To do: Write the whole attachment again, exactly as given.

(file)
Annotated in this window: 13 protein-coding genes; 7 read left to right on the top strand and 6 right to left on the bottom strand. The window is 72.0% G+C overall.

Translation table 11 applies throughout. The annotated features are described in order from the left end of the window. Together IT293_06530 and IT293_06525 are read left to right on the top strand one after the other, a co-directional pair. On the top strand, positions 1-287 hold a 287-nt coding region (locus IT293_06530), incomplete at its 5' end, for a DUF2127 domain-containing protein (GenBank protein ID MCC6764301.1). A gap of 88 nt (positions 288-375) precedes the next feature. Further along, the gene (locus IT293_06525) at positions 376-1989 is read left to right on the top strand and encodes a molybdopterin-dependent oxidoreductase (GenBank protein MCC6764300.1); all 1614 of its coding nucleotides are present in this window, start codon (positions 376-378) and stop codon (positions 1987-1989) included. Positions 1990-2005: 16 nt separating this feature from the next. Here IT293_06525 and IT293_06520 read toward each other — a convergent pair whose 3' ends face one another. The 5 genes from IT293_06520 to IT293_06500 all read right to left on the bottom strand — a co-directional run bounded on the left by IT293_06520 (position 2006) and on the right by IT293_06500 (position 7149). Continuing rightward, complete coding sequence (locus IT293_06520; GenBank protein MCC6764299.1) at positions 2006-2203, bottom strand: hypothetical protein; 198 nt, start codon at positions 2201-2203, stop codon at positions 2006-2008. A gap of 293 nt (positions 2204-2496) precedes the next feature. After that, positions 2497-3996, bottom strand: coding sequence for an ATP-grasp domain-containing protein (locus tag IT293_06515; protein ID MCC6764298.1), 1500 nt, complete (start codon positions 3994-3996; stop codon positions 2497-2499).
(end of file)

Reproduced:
Annotated in this window: 13 protein-coding genes; 7 read left to right on the top strand and 6 right to left on the bottom strand. The window is 72.0% G+C overall.

Translation table 11 applies throughout. The annotated features are described in order from the left end of the window. Together IT293_06530 and IT293_06525 are read left to right on the top strand one after the other, a co-directional pair. On the top strand, positions 1-287 hold a 287-nt coding region (locus IT293_06530), incomplete at its 5' end, for a DUF2127 domain-containing protein (GenBank protein ID MCC6764301.1). A gap of 88 nt (positions 288-375) precedes the next feature. Further along, the gene (locus IT293_06525) at positions 376-1989 is read left to right on the top strand and encodes a molybdopterin-dependent oxidoreductase (GenBank protein MCC6764300.1); all 1614 of its coding nucleotides are present in this window, start codon (positions 376-378) and stop codon (positions 1987-1989) included. Positions 1990-2005: 16 nt separating this feature from the next. Here IT293_06525 and IT293_06520 read toward each other — a convergent pair whose 3' ends face one another. The 5 genes from IT293_06520 to IT293_06500 all read right to left on the bottom strand — a co-directional run bounded on the left by IT293_06520 (position 2006) and on the right by IT293_06500 (position 7149). Continuing rightward, complete coding sequence (locus IT293_06520; GenBank protein MCC6764299.1) at positions 2006-2203, bottom strand: hypothetical protein; 198 nt, start codon at positions 2201-2203, stop codon at positions 2006-2008. A gap of 293 nt (positions 2204-2496) precedes the next feature. After that, positions 2497-3996, bottom strand: coding sequence for an ATP-grasp domain-containing protein (locus tag IT293_06515; protein ID MCC6764298.1), 1500 nt, complete (start codon positions 3994-3996; stop codon positions 2497-2499).